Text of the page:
Thoughts on European Start Ups
From: cape, 11 hours ago
To get full benefit of the network effect of the internet, most web 2.0 companies have been developing an API (application programming interfaces) enabling others to use data and link effectively them.
APIs let software applications talk to each other, push/pull information, etc. It's how developers build third-party clients, apps for Facebook, Google Maps (GOOG) mashups, and more.
Now even the giant mainstream retailers are making their data available. For example, Best Buy, the giant US electronics retailer (and partner of Carphone Warehouse), just announced its own A.P.I., called Remix. Web developers can now draw on any information from the Best Buy Web site – product specs, prices, photos, user reviews – and port it over to their own sites.
The protective walls around information are slowly crumbling. Although of course the use of the API is carefully managed and controlled. In Best Buy's case managment of the API is done by Mashery on their behalf.
Mashery, is working with old-line firms like Hoover’s, Reuters, and even the New York Times, to develop A.P.I.’s.
As many companies have found, doing a commercial deal with a business partner is the easy part of the relationship, getting systems to talk to one another, accounting for the traffic and seamlessly integrating presents a more difficult challenge and one that diverts scarce development resource. This is particularly the case when you need or want multiple partners - sometimes in the hundreds.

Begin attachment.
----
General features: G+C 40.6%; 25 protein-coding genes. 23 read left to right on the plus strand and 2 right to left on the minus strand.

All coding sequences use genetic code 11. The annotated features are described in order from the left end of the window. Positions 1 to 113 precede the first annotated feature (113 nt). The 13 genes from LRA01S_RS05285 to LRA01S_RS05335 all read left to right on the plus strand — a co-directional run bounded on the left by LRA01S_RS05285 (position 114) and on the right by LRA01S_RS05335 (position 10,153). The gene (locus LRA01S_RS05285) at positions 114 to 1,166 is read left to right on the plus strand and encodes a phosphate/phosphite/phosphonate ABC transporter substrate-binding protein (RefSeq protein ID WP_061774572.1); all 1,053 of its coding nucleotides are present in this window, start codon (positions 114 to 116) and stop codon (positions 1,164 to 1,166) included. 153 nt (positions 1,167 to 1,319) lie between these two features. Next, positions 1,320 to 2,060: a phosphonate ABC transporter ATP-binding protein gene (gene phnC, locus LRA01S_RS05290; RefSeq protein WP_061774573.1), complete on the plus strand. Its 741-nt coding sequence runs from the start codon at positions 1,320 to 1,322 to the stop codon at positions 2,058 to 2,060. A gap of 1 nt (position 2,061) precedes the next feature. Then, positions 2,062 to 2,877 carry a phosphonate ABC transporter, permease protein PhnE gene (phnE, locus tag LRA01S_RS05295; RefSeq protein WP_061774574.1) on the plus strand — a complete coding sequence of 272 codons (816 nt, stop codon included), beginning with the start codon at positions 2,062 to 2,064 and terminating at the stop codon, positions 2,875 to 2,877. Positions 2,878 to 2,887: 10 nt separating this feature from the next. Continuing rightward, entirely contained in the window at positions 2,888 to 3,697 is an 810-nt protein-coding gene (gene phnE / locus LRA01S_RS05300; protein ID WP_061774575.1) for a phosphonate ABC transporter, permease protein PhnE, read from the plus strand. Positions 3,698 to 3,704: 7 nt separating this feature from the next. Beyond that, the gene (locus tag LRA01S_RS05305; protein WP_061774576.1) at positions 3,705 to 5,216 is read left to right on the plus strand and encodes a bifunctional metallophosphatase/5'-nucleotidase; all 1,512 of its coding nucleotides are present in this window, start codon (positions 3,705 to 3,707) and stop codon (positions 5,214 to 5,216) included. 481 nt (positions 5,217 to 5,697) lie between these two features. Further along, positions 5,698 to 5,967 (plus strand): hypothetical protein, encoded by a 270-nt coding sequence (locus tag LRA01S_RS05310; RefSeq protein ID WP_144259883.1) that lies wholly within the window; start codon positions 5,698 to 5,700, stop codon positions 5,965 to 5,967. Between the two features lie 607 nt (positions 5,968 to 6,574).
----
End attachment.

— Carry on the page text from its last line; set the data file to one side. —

San Francisco-based Mashery, helps companies manage their APIs
using its fully-hosted, scalable on-demand infra-structure.
The company raised $2 million in new funding at the end of June to help build out its product, add more customer support, and hire more sales and marketing staff.
.406 Ventures led the round; Salesforce CEO Marc Benioff participated, as did previous investors First Round Capital and Formative Ventures. The company has raised $5.2 million to date.
TAG has been invested since July 2007.
Daily Mail Online and Koodos have launched a major discount Fashion Boutique
The Boutique, www.dmfashion-boutique.co.uk, offers stylish women’s and men’s clothing and accessories at savings of up to 70 per cent, starting with over 2,000 styles.
The Boutique is integrated into the Mail Online website with its own look and feel, in contrast to affiliate deals where shoppers are taken off to the partner’s website to make a transaction.
The koodos proposition of fashion deals seems to be resonating with credit crunched consumers. In less than two years it has become one of the top ten most popular fashion websites, according to recent Hitwise data. Under the shared revenue deal, koodos is providing the Daily Mail Fashion Boutique’s product, ecommerce platform, customer service and fulfilment.
Product is sourced by the koodos team of European buyers.
The Daily Mail readers are affluent but savvy and love a fashion bargain. FeMail has long been a core section of the newspaper and has built for the Mail very strong fashion credentials. Readers look to the Mail for fashion advice and offers and launching an online store was an obvious development.
Partnerships of this nature depend very much on getting strong support from the offline media and decent placement on the partner website. It will be interesting to see how this evolves.